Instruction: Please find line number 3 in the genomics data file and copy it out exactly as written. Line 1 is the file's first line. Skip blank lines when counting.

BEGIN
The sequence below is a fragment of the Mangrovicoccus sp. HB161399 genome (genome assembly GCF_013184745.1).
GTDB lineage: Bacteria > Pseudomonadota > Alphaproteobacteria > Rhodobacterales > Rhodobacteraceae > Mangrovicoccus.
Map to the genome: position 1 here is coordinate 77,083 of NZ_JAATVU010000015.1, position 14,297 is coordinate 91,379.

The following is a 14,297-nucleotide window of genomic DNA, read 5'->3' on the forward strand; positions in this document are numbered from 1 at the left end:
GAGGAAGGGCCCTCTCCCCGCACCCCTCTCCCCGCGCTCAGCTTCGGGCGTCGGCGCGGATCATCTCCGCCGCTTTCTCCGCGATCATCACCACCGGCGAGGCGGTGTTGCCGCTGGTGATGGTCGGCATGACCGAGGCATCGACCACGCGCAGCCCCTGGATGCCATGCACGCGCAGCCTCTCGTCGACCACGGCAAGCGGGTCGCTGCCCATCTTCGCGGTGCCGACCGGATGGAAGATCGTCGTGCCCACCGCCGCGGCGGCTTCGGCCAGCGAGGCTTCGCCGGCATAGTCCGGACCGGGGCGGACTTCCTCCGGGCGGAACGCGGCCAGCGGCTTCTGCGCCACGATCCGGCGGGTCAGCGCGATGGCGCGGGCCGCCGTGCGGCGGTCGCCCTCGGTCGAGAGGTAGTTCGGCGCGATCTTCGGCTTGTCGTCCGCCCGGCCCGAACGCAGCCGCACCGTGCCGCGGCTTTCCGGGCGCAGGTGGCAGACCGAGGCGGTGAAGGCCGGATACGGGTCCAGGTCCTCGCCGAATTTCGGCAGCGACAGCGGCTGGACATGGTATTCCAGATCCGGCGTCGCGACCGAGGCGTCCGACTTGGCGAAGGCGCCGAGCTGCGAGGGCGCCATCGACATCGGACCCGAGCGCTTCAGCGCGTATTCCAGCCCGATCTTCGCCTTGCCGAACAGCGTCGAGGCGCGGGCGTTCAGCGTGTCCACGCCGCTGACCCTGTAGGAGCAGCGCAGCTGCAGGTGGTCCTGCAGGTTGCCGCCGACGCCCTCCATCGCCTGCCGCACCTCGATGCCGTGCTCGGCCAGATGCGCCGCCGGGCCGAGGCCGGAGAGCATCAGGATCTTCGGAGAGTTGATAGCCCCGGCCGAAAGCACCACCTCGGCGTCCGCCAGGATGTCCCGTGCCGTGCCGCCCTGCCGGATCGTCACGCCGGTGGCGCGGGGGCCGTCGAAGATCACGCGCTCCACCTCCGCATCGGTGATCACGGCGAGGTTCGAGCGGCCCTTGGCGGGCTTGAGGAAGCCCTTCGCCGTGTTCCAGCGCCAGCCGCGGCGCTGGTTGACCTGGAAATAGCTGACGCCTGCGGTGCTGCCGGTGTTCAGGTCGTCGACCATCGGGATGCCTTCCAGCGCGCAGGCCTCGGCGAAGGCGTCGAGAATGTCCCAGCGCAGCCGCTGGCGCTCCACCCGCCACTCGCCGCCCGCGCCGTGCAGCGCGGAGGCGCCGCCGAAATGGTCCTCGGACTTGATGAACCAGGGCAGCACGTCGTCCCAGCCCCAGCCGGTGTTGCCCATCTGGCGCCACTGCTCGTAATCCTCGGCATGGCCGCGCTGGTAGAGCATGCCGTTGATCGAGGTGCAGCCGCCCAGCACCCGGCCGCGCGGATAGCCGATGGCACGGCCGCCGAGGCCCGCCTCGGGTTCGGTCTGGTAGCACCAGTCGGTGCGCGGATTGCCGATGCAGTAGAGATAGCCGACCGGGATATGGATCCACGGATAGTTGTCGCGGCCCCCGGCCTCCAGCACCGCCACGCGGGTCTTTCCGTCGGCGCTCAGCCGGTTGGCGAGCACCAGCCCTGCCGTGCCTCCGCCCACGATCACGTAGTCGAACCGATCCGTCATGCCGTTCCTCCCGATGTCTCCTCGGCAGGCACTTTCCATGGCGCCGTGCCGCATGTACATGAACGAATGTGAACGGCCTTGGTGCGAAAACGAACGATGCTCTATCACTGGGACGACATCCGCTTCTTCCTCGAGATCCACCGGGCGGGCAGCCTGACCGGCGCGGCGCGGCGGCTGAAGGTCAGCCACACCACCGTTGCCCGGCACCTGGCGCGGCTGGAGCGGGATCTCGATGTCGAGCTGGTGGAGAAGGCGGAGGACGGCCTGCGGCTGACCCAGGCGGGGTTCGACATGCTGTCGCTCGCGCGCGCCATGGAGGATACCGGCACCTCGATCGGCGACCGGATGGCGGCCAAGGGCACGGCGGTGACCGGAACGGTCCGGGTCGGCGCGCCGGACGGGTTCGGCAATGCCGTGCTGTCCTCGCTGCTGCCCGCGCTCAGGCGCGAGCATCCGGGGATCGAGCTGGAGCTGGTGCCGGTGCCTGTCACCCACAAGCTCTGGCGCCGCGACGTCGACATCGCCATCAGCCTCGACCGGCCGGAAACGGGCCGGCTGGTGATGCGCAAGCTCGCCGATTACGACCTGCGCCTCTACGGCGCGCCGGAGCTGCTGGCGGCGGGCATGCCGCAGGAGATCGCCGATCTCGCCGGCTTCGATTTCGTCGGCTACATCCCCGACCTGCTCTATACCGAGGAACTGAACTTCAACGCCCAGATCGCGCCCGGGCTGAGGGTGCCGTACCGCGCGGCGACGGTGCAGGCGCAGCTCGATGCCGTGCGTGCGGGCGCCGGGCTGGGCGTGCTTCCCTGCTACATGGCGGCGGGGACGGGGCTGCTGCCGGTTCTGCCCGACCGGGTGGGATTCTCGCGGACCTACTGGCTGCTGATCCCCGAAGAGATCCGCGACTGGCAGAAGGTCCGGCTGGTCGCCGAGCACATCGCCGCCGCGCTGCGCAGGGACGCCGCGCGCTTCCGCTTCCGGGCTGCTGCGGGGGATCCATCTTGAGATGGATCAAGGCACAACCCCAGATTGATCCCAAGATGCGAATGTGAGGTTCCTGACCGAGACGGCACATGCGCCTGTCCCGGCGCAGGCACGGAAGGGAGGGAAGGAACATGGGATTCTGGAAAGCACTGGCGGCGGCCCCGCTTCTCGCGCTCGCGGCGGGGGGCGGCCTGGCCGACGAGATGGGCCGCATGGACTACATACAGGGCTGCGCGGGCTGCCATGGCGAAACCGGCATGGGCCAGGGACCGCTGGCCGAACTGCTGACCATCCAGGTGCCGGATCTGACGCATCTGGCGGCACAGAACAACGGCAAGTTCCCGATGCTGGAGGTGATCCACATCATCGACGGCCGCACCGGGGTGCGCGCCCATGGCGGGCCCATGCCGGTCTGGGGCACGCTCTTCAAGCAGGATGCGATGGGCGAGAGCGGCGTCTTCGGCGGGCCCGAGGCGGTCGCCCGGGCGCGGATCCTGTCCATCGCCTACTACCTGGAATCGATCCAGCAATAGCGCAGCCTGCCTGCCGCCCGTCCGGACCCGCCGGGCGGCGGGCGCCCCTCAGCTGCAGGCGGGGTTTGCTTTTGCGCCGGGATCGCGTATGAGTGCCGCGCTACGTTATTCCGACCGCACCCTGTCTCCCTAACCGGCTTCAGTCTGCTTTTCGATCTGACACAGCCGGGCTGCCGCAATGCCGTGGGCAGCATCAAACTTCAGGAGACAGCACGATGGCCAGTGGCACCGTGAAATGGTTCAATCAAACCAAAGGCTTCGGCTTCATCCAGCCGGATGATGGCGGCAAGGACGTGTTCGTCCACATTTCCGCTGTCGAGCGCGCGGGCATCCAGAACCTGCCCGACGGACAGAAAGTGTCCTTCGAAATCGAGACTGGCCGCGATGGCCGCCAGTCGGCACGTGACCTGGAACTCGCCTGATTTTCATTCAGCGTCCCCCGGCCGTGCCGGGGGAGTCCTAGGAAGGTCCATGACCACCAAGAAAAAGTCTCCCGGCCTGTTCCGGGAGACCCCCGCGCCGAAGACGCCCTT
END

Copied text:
Map to the genome: position 1 here is coordinate 77,083 of NZ_JAATVU010000015.1, position 14,297 is coordinate 91,379.